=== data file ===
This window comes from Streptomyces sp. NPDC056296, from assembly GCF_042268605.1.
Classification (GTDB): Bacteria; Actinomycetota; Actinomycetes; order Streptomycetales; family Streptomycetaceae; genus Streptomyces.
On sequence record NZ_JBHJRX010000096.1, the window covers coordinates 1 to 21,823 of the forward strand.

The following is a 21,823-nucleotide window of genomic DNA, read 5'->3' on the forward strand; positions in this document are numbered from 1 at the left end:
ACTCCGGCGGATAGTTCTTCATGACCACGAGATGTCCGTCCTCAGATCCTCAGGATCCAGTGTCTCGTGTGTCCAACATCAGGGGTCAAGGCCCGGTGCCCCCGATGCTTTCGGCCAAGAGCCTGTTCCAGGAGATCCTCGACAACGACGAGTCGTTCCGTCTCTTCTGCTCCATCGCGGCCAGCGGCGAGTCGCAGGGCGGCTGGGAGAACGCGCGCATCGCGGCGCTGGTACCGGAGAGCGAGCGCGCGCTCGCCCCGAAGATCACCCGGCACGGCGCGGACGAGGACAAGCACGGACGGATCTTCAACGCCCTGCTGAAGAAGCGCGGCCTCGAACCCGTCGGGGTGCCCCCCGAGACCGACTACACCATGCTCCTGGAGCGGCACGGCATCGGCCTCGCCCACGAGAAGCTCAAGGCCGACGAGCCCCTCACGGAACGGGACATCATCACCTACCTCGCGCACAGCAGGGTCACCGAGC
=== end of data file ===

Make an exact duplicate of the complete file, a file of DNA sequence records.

This window comes from Streptomyces sp. NPDC056296, from assembly GCF_042268605.1.
Classification (GTDB): Bacteria; Actinomycetota; Actinomycetes; order Streptomycetales; family Streptomycetaceae; genus Streptomyces.
On sequence record NZ_JBHJRX010000096.1, the window covers coordinates 1 to 21,823 of the forward strand.

The following is a 21,823-nucleotide window of genomic DNA, read 5'->3' on the forward strand; positions in this document are numbered from 1 at the left end:
ACTCCGGCGGATAGTTCTTCATGACCACGAGATGTCCGTCCTCAGATCCTCAGGATCCAGTGTCTCGTGTGTCCAACATCAGGGGTCAAGGCCCGGTGCCCCCGATGCTTTCGGCCAAGAGCCTGTTCCAGGAGATCCTCGACAACGACGAGTCGTTCCGTCTCTTCTGCTCCATCGCGGCCAGCGGCGAGTCGCAGGGCGGCTGGGAGAACGCGCGCATCGCGGCGCTGGTACCGGAGAGCGAGCGCGCGCTCGCCCCGAAGATCACCCGGCACGGCGCGGACGAGGACAAGCACGGACGGATCTTCAACGCCCTGCTGAAGAAGCGCGGCCTCGAACCCGTCGGGGTGCCCCCCGAGACCGACTACACCATGCTCCTGGAGCGGCACGGCATCGGCCTCGCCCACGAGAAGCTCAAGGCCGACGAGCCCCTCACGGAACGGGACATCATCACCTACCTCGCGCACAGCAGGGTCACCGAGC